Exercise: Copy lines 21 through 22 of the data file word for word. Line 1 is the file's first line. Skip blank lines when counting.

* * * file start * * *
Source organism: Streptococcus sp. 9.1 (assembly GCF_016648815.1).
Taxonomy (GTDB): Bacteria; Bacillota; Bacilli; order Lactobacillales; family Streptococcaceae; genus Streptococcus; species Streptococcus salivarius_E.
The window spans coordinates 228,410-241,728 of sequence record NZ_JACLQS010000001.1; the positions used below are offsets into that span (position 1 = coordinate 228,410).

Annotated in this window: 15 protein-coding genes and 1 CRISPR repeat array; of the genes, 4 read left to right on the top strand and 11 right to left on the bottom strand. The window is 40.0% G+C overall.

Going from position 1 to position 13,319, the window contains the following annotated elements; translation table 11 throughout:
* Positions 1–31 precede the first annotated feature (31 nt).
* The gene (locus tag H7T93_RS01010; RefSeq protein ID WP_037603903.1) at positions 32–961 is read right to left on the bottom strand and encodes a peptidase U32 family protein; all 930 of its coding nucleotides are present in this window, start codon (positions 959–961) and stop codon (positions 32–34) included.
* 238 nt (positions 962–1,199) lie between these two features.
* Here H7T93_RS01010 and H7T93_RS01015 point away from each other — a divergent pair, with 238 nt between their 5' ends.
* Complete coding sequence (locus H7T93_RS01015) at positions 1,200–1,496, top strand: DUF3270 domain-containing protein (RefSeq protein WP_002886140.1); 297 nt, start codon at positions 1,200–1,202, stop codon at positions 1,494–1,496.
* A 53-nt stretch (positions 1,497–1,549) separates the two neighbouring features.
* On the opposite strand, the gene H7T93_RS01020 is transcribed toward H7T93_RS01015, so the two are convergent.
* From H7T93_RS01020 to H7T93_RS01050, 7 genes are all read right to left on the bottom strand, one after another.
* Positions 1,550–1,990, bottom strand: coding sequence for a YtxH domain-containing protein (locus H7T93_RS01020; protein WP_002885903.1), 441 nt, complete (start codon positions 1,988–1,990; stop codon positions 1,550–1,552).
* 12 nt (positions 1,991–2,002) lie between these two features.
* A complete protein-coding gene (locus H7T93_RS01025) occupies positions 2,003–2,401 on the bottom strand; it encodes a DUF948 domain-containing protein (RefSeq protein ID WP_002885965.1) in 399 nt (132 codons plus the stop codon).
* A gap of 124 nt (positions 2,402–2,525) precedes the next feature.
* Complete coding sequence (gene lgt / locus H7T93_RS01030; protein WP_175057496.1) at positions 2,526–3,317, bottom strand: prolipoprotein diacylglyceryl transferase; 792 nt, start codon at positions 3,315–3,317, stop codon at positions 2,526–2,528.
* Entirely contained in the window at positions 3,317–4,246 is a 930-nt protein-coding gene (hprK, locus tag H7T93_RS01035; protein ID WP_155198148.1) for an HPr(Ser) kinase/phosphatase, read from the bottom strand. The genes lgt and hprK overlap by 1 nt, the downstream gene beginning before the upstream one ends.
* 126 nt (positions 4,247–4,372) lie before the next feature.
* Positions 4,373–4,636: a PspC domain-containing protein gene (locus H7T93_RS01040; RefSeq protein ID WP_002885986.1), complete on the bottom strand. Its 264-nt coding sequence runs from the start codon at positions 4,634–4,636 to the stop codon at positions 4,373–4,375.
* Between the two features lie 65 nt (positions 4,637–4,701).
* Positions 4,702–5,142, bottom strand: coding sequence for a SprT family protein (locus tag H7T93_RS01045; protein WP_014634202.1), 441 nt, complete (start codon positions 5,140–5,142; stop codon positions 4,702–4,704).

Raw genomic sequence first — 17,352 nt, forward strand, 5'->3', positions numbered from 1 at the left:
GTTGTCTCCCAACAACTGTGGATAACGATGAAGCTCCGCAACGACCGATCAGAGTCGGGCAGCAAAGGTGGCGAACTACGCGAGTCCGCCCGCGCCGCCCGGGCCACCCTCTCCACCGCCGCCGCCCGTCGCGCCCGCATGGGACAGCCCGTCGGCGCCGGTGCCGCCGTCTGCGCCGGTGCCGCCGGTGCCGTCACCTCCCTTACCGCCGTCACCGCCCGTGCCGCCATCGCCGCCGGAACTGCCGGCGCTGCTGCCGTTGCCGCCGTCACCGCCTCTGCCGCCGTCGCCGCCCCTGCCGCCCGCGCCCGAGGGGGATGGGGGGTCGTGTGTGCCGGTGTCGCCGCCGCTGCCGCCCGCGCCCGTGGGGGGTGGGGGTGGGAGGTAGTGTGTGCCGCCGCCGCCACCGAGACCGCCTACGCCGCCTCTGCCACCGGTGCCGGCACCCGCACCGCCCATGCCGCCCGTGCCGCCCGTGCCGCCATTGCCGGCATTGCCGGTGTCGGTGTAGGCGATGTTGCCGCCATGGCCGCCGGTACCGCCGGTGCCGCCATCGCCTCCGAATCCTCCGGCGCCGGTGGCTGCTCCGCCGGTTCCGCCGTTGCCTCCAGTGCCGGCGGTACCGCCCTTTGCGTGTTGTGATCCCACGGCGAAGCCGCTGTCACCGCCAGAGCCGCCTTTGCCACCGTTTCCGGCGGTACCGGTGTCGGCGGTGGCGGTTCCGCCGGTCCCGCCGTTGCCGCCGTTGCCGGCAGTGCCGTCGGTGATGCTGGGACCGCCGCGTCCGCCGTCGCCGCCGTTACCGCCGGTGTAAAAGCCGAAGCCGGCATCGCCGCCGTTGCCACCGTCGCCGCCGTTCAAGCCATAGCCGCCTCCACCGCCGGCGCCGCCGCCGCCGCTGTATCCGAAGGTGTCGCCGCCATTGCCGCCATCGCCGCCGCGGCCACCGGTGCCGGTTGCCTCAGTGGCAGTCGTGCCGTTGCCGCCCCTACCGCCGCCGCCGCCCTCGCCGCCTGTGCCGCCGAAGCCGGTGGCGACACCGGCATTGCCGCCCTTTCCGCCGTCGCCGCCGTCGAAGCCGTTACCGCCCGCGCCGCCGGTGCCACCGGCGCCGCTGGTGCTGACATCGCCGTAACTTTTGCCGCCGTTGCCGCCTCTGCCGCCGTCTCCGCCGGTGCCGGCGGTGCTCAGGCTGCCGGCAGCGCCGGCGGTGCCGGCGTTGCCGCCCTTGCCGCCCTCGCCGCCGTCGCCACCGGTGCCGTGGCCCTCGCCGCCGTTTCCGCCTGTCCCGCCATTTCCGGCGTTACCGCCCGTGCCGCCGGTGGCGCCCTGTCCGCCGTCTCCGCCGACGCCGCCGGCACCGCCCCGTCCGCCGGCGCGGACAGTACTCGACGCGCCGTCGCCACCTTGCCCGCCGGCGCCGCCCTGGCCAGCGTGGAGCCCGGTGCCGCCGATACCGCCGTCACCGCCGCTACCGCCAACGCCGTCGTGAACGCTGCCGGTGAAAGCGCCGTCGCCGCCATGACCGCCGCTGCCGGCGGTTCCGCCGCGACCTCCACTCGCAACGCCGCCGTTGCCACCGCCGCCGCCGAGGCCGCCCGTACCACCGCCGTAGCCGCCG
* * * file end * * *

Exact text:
* Positions 4,373–4,636: a PspC domain-containing protein gene (locus H7T93_RS01040; RefSeq protein ID WP_002885986.1), complete on the bottom strand. Its 264-nt coding sequence runs from the start codon at positions 4,634–4,636 to the stop codon at positions 4,373–4,375.
* Between the two features lie 65 nt (positions 4,637–4,701).